SINGAPORE - The last day of the campaign saw both candidates for Bukit Panjang SMC pulling out the stops to make a last-ditch impression on voters.
People's Action Party (PAP) candidate Liang Eng Hwa pledged to continue pushing for more improvements to the estate he grew up in.
The 56-year-old managing director of DBS Bank's Institutional Banking Group, who was moved from the PAP's Holland Bukit-Timah GRC team, had during his three terms as MP for Zhenghua lobbied for new bus services and upgrades to the LRT.
"I will continue to be that persistent to get the job done," he said.
"I want to fast track certain programmes, and there are a lot of feedback requests we want to act on as soon as possible. The kampung spirit (in Bukit Panjang) is very good and there is a strong sense of community on the ground. I used to live around here so I want to be part of it," he said.
Both he and his opponent for the single seat - Singapore Democratic Party (SDP) chairman Paul Tambyah - were in Fajar one after the other on Wednesday (July 8) to sway undecided voters to back them on Polling Day on Friday.
Professor Tambyah, on his part, said that a victory would be a miracle for him, citing the safe distancing restrictions in place due to the Covid-19 pandemic.
"We have had to talk to people through a mask and when you talk to elderly people, they cannot understand what you are saying because they are used to lip reading," he said.
"We have put out a lot of online content. It is compulsory to vote in Singapore, so the majority of voters have probably never seen any of our online materials. I am not very optimistic at all."
Both candidates said they had done their best to engage and reach out to the 35,497 voters in the single-member constituency - the largest SMC - over the nine-day campaign.
Mr Liang began his day early at 7.30am at a bus stop in Bangkit Road, wishing early commuters well and asking if there was anything more he could do to improve their travel experience.
"I actually feel very energised now that it's day nine," he said during a pit-stop on his final round at Fajar Market.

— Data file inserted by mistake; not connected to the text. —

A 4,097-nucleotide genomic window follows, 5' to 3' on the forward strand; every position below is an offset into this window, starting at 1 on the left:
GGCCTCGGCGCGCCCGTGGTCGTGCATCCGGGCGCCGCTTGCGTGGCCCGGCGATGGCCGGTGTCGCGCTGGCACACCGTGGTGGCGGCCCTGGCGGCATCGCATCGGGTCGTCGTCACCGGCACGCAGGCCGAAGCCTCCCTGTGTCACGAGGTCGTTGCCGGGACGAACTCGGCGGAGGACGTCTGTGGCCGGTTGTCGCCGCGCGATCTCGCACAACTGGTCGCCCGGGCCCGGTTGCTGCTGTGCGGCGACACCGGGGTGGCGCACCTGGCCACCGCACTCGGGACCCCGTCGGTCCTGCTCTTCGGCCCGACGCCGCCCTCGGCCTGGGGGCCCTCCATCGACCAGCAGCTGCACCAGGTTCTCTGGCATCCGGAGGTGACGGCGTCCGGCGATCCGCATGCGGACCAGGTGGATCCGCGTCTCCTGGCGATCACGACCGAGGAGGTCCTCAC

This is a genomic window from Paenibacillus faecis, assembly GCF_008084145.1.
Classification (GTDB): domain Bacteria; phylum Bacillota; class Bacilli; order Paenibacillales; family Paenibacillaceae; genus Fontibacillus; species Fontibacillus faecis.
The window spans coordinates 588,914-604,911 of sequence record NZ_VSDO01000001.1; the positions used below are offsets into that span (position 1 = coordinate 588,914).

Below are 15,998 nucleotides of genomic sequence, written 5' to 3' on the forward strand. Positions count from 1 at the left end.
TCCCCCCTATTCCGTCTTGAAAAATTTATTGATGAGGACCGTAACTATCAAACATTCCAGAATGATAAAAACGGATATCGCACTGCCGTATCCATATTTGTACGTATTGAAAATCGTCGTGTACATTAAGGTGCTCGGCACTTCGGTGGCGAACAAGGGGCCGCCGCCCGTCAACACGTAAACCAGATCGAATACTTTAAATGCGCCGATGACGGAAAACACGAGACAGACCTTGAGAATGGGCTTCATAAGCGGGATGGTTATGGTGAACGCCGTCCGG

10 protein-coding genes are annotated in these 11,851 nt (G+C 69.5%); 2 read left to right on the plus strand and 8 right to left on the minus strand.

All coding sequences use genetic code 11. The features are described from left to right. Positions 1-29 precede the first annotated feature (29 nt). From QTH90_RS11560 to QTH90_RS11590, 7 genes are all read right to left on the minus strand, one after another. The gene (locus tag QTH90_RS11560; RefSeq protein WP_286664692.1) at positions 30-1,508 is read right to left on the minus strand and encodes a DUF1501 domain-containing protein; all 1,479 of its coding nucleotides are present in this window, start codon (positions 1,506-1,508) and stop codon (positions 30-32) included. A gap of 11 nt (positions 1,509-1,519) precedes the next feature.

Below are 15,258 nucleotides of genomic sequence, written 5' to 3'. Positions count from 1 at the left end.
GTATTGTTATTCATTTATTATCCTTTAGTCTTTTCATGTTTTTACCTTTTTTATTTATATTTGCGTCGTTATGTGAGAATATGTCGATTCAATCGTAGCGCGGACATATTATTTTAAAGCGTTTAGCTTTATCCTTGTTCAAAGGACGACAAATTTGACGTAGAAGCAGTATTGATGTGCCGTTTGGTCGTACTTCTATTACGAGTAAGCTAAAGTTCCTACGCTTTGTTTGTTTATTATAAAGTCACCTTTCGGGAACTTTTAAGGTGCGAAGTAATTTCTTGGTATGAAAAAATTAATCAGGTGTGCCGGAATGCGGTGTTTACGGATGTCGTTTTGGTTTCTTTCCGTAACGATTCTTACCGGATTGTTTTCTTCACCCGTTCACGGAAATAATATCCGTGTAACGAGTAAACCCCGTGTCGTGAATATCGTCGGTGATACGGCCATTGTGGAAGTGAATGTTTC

He also intends to provide his residents with advice on how best to tap government schemes that create "meaningful jobs" - a particularly important issue amid Covid-19 and an economic contraction.
"There are many things in (government schemes) that are useful to our residents. I want to connect the dots for residents, bring this programme to them on the ground."
Prof Tambyah, who was campaigning at Fajar Market with all 10 other SDP candidates, said he was disappointed that the People's Action Party had failed to engage the SDP substantially on issues, citing its refusal to debate with him and Progress Singapore Party chief Tan Cheng Bock on the pandemic.
The infectious diseases expert has run on a platform of suspending goods and services tax until 2021, the provision of retirement income to at least 80 per cent of seniors, as well as giving retrenchment benefits to those who lost their jobs due to Covid-19.
The SDP has said its policies would not affect the principal amount in Singapore's reserves.
Prof Tambyah, who is contesting for the first time in an SMC, also said the reception from Bukit Panjang residents has been warm.
"I really appreciate what the voters in Bukit Panjang have done in the last nine days. They have gone beyond what we have experienced in the last 10 years in terms of opening their hearts, opening their homes to us.
"Whatever the outcome on Friday, I'm going to enjoy working with them."
He stood in the SDP's Holland-Bukit Timah GRC team in the 2015 General Election, where it lost to the PAP's team anchored by Foreign Minister Vivian Balakrishnan.
Prof Tambyah added: "From noise to lift upgrading, there are numerous municipal issues. In the best case scenario, the Holland-Bukit Timah and Bukit Panjang (SDP) team will be able to work together."
During his walkabout, Mr Liang also visited a senior activity centre, where he helped a 72-year-old gardener support her banana tree so she could prune it. He then posed with her while holding a banana leaf.
Summing up his campaign, he said it was about "going to the people, the household, the bus stop, the neighbourhood locations to hear first-hand what people are saying and to deal with their issues".
"I have done my best. Within nine days, I have presented my programmes, my plans, and I hope they will consider and then give me a chance to serve them."